The Los Angeles Opera presented the American premiere of an extraordinary production of Mozart’s “The Magic Flute”.
Imported from Berlin’s Komische Oper, the opera is performed live encased in an animated silent film as one of the cleverest hybrids of the visual and performing arts ever to be assayed.
[Below: Tamino (Lawrence Brownlee, center) is pursued by a dragon; edited image, based on a copyrighted Robert Millard photograph, courtesy of the Los Angeles Opera.]
Since the Los Angeles audience witnessed a live operatic performance of an opera sung by opera singers, it is appropriate that an opera reviewer comment on what was accomplished.
However, the performance is one that can and will be experienced by a much wider audience than has traditionally attended opera, and just appropriately can be considered as a new way of presenting animated movies or a new kind of musical theater.
[Below: the Two Armored Men (Valentin Anikin and Vladimir Dmitruk, both in top hats in small inset, bottom center) on either side of Tamino (Lawrence Brownlee) takes him in an elevator shaft to the depths of hell; edited image, based on a copyrighted Robert Millard photograph, courtesy of the Los Angeles Opera.]
From Scarfe to Koskie
Originally, L. A. Opera had planned a revival of its venerable production of Mozart’s final opera [The Magic Scarfe: “Zauberfloete” in San Francisco – October 13, 2007], created by Gerry Scarfe, himself a famous exemplar of mixing animation, film and musical performance.
However, the opera’s conductor, James Conlon, was enlisted to check out reports that a special way of mounting “Flute” was taking place at Berlin’s Komische. Conlon’s enchantment with what Komische presented sealed the deal. The production to be presented was changed.
[Below: Tamino and Pamina (Lawrence Brownlee and Janai Brugger, inset in bottom right corner, submit together to their trial by fire; edited image, based on a copyrighted Robert Millard photograph, courtesy of the Los Angeles Opera.]
The Production Company “1927” and the Genesis of the Idea
Of Berlin’s three great opera companies, the Komische is perhaps the least known to American audiences, yet I suspect much of what is done there would have resonance on this side of the pond. [For my assessment of an Offenbach offering that I think deserves consideration as a North American import, see: Komische Oper’s Impertinent, Perky “Perichole” – Berlin, May 28, 2011.]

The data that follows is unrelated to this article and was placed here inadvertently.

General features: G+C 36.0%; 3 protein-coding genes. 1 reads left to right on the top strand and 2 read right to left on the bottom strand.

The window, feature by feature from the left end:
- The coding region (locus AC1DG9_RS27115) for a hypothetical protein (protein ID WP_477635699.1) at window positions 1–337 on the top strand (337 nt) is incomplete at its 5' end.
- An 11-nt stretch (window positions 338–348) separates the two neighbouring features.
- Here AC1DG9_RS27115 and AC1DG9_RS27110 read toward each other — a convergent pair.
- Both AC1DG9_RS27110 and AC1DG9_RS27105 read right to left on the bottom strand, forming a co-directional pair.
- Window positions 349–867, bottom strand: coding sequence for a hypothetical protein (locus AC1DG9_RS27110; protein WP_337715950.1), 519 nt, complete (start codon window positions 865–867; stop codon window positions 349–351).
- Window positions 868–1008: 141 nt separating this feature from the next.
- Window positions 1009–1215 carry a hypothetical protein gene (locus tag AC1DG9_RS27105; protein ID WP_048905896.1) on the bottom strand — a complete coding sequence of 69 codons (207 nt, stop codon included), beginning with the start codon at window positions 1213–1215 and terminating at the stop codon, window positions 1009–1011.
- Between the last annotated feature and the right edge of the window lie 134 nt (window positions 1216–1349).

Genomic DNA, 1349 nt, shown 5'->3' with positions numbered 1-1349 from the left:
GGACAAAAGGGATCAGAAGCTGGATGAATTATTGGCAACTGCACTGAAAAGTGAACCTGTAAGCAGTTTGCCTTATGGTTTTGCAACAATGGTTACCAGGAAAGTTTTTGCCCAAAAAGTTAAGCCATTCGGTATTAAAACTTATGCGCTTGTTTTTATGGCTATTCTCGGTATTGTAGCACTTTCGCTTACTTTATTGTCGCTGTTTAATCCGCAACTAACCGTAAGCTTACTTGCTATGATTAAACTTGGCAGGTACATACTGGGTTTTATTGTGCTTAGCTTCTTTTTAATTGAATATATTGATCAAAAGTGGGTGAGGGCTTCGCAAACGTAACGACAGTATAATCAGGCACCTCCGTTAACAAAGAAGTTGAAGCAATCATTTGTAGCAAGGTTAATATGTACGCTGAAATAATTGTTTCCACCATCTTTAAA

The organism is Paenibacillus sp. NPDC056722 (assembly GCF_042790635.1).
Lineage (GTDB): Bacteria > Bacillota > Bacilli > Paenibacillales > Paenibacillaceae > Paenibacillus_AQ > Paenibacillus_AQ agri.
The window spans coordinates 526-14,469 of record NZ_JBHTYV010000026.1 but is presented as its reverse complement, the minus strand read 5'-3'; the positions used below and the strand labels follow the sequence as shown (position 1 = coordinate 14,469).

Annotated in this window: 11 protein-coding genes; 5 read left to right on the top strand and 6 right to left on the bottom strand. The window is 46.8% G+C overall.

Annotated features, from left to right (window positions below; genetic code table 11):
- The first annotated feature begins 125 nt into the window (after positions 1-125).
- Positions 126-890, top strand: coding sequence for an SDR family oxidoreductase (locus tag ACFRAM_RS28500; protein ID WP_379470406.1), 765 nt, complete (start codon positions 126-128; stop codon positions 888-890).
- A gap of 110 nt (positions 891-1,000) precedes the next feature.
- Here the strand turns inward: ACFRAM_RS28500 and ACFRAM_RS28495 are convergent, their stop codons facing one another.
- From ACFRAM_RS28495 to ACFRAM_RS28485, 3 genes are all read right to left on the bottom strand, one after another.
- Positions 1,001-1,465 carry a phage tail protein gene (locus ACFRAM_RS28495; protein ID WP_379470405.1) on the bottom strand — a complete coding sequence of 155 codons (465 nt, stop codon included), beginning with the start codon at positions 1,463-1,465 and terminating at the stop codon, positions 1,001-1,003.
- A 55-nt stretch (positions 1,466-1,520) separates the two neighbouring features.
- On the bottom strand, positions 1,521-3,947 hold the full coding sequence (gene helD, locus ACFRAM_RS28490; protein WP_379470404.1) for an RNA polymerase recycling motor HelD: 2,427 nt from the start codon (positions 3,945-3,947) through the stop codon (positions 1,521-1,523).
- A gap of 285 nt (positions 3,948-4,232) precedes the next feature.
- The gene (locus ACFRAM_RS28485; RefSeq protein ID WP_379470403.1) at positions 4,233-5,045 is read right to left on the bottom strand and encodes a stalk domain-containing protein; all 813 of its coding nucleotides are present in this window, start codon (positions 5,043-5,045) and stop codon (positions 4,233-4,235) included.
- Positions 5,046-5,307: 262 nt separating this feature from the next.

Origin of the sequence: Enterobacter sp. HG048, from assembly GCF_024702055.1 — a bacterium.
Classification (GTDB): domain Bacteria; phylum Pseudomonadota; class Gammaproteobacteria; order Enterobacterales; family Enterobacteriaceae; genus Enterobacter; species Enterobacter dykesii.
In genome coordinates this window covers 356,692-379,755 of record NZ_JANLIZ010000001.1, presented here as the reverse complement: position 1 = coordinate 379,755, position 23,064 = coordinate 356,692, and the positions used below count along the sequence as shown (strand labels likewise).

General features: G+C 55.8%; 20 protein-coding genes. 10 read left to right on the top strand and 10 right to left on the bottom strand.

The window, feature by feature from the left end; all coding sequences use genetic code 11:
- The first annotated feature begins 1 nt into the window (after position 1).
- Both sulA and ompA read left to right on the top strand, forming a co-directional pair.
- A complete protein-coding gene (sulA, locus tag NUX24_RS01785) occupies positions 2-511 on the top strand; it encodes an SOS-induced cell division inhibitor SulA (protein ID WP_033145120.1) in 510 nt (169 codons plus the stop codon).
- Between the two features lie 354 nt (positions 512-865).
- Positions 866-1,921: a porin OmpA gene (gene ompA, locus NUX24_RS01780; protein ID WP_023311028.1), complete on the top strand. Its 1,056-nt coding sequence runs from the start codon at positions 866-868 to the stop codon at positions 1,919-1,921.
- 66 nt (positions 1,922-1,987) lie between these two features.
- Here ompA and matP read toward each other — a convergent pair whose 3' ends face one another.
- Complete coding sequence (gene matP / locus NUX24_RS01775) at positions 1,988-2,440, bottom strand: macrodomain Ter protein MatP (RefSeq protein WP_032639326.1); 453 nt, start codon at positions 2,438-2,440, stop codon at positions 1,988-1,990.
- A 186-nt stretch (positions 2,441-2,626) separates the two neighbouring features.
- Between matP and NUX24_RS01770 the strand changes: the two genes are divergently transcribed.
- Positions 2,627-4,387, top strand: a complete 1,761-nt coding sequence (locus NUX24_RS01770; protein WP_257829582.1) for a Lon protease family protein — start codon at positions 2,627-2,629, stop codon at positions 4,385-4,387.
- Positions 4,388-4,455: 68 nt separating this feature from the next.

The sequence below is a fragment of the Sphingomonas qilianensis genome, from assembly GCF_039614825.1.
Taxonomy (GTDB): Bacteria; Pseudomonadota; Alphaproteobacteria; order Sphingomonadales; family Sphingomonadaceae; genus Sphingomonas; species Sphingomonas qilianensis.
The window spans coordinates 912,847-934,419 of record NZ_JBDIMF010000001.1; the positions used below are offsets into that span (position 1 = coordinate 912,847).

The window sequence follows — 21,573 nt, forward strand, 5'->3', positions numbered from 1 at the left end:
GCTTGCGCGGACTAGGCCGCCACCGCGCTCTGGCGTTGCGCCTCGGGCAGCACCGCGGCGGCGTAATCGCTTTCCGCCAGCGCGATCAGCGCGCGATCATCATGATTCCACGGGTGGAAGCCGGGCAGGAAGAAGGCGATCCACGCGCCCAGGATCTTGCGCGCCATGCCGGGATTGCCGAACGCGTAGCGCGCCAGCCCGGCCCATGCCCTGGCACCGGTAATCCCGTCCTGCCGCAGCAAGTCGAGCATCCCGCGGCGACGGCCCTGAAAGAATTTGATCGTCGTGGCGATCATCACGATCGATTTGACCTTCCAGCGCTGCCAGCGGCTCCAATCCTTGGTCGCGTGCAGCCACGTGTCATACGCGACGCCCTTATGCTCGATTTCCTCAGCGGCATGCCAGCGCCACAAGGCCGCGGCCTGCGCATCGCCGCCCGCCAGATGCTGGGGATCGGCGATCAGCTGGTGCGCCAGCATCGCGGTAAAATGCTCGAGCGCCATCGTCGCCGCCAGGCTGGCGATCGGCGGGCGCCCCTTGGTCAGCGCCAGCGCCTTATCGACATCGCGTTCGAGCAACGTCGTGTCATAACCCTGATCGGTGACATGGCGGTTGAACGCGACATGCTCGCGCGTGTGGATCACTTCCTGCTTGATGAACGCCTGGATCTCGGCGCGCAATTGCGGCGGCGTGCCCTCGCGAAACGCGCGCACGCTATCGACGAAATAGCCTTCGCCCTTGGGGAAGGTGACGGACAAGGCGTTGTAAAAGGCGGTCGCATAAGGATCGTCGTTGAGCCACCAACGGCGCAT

The Komische Oper’s intendant is the Australian Barrie Kosky who attended a 2007 performance of the work of the British theater company “1927” (its title taken from the year of the first sound movie).
[Below: the Queen’s three ladies (Hae Ji Chang, Cassandra De Velasco and Peabody Southwell, center, below) send Price Tamino (Lawrence Brownlee, below, left) and Papageno (Rodion Pogossov, below, right) to be in possession of a magic flute (the fairy at the upper left) and magic glockenspiel (five figures at right) and accompanied by three genie boys (center, above); edited image, based on a copyrighted Robert Millard photograph, courtesy of the Los Angeles Opera.]
The company 1927 is a collaborative effort between the Welsh screen animator Paul Barritt and the English actress and theatrical entrepreneur Suzanne Andrade.
I have reported on some stunning effects of combining live opera performances with visually arresting projections as evidenced by Heggie’s “Moby Dick” [World Premiere: Heggie’s Theatrically Brilliant, Melodic “Moby Dick” at Dallas Opera – April 30, 2010] and a different “Magic Flute” production – that of Jun Kaneko production for the San Francisco Opera [Perfect Game: Gunn, Shagimuratova Shine in New Kaneko-Designed “Magic Flute” – June 13, 2012.]